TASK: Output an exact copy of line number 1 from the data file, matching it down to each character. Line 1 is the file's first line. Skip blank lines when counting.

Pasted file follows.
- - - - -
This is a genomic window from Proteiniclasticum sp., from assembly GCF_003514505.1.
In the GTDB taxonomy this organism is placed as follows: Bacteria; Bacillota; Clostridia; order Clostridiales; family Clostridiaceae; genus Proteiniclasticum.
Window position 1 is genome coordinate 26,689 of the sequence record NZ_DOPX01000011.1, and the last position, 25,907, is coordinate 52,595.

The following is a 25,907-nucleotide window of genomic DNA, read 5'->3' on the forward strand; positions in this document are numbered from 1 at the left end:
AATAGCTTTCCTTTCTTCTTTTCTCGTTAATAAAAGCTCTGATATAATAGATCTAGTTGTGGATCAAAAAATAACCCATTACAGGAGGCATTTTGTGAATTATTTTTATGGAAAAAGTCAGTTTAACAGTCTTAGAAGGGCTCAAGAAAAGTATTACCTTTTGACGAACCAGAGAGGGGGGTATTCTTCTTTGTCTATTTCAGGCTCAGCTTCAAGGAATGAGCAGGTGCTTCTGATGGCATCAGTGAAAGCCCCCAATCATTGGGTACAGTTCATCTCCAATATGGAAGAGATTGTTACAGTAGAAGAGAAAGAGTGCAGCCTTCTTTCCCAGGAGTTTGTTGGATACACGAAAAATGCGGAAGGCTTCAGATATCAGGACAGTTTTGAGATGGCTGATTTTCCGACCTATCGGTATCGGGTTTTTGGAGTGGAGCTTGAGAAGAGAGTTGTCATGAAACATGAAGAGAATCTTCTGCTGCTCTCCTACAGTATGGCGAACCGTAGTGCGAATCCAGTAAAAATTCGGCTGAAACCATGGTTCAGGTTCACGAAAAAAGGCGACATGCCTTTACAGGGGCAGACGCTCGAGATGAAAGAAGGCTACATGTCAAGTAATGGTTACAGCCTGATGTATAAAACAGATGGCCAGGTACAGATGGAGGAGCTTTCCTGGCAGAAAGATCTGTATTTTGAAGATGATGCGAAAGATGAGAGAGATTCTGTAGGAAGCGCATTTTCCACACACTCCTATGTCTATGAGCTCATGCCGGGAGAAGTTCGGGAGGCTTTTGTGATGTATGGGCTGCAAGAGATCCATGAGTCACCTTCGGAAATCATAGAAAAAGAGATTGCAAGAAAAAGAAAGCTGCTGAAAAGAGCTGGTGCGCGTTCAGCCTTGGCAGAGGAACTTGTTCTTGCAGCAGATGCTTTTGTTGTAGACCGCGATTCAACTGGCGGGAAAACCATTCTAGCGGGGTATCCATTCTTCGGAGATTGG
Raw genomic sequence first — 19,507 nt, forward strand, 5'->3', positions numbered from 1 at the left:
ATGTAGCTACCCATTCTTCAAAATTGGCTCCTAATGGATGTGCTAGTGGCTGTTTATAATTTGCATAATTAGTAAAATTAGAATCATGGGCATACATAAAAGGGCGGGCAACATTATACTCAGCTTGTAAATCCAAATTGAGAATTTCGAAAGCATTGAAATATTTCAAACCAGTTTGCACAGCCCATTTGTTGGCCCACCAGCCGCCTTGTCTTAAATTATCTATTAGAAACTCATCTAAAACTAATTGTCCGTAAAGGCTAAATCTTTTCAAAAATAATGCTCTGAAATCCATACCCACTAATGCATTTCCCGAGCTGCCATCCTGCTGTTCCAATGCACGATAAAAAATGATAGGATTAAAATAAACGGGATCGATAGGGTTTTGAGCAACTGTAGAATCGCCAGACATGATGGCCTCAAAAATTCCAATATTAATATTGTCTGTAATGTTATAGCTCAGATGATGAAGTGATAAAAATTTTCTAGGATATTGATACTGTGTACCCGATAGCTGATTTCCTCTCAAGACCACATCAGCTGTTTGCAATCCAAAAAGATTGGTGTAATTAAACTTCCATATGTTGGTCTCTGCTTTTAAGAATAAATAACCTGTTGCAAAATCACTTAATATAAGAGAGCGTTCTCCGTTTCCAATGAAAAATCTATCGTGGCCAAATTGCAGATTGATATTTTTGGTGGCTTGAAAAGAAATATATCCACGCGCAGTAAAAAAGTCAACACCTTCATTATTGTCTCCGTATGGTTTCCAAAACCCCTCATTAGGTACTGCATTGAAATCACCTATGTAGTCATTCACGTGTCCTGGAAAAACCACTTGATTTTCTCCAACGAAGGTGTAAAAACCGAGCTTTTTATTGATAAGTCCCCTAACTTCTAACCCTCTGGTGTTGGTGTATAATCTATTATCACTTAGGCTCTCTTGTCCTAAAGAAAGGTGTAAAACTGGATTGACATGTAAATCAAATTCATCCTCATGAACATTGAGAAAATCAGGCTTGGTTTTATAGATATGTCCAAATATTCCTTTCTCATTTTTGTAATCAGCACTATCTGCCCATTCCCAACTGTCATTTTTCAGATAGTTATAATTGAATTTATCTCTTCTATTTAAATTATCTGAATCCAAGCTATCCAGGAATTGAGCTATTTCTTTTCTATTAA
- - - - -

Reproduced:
This is a genomic window from Proteiniclasticum sp., from assembly GCF_003514505.1.